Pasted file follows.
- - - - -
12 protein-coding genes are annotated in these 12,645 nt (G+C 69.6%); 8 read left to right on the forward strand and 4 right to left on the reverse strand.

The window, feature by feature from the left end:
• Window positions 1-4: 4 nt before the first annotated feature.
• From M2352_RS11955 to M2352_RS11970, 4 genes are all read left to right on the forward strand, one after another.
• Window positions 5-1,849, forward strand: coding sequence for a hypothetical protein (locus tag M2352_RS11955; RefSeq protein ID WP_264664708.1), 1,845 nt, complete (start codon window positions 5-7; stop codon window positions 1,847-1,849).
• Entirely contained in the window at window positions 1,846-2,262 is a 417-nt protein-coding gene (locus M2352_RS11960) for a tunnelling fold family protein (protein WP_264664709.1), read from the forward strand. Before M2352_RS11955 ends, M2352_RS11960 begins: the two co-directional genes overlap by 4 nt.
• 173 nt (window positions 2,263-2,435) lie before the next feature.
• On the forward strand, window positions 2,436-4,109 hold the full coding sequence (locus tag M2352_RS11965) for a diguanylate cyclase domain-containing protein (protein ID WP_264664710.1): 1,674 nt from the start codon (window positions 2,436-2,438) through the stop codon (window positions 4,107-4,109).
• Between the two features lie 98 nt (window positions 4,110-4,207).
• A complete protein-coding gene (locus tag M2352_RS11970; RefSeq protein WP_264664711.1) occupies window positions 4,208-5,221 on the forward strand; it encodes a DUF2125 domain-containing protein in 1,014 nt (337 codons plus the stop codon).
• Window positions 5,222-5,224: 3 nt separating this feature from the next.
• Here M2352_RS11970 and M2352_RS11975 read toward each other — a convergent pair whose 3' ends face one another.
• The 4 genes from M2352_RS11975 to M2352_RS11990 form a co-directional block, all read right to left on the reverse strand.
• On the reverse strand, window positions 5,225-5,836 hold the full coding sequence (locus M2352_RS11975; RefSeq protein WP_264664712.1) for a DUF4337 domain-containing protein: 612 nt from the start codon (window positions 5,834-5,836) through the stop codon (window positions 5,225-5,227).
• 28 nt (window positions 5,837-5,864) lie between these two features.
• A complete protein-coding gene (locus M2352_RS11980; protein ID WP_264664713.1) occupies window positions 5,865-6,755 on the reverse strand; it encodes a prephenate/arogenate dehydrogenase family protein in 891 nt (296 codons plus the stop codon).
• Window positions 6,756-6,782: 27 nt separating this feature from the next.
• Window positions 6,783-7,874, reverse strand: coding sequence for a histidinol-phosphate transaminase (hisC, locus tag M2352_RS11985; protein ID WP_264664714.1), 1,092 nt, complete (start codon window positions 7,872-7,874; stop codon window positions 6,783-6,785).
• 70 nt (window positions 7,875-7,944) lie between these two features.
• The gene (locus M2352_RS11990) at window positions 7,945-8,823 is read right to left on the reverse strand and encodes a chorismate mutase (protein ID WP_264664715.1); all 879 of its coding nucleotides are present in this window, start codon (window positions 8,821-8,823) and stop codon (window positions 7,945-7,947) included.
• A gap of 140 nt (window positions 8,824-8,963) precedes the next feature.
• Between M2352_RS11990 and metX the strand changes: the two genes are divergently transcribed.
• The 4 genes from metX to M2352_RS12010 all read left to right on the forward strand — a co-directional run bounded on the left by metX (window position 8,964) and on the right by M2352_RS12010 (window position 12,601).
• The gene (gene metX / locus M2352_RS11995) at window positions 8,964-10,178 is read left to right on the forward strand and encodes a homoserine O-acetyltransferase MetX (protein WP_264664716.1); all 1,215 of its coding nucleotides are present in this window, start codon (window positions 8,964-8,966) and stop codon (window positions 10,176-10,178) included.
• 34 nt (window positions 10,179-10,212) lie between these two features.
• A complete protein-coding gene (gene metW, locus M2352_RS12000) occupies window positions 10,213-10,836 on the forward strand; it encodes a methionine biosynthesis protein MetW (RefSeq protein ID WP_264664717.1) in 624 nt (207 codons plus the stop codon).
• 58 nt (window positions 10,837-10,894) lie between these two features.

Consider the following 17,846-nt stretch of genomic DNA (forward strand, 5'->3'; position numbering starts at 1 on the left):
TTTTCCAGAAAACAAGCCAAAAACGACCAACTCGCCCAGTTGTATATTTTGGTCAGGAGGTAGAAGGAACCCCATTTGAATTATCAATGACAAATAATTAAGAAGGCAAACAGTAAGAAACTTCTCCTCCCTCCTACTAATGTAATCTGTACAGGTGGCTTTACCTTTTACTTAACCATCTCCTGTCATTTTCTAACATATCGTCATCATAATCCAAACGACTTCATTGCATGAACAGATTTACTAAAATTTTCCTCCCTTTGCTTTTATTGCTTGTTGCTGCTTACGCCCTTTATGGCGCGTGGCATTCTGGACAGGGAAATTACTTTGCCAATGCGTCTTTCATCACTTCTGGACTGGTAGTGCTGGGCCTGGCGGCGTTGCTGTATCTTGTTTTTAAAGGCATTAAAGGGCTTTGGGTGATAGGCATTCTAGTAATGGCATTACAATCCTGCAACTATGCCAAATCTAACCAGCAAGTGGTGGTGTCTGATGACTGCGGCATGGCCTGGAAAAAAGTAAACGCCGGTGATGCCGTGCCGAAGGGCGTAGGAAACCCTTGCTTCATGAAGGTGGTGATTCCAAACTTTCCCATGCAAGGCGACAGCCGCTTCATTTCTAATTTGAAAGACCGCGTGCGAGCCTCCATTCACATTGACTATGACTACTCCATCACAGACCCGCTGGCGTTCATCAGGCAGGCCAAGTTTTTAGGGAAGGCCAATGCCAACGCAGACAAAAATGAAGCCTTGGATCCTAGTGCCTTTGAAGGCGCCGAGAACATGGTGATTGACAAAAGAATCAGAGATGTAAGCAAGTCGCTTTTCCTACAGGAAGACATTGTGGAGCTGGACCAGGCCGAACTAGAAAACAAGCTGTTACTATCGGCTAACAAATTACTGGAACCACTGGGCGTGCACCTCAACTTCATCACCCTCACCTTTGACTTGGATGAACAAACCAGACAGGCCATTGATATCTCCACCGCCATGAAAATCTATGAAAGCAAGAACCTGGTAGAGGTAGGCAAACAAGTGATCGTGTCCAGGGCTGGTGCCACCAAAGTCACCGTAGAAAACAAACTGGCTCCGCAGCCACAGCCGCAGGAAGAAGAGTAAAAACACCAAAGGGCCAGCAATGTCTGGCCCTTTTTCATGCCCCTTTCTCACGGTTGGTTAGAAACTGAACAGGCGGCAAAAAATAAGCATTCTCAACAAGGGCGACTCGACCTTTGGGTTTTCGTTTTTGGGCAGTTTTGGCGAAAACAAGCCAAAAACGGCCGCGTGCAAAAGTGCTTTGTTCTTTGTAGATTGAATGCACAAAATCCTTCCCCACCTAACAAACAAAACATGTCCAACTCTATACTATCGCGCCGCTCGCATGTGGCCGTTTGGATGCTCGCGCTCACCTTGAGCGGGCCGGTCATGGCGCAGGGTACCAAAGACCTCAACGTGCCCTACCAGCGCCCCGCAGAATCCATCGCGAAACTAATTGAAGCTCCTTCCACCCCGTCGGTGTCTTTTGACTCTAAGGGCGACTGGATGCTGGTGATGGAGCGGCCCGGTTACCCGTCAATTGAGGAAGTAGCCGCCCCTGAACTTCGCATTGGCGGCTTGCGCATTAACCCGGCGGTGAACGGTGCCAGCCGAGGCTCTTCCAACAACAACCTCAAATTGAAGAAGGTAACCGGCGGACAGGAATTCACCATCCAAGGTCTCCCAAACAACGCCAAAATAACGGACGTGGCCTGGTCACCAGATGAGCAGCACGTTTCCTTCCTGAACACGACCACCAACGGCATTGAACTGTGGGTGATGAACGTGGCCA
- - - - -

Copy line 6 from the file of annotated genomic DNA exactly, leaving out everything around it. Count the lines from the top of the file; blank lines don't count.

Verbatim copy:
• Entirely contained in the window at window positions 1,846-2,262 is a 417-nt protein-coding gene (locus M2352_RS11960) for a tunnelling fold family protein (protein WP_264664709.1), read from the forward strand. Before M2352_RS11955 ends, M2352_RS11960 begins: the two co-directional genes overlap by 4 nt.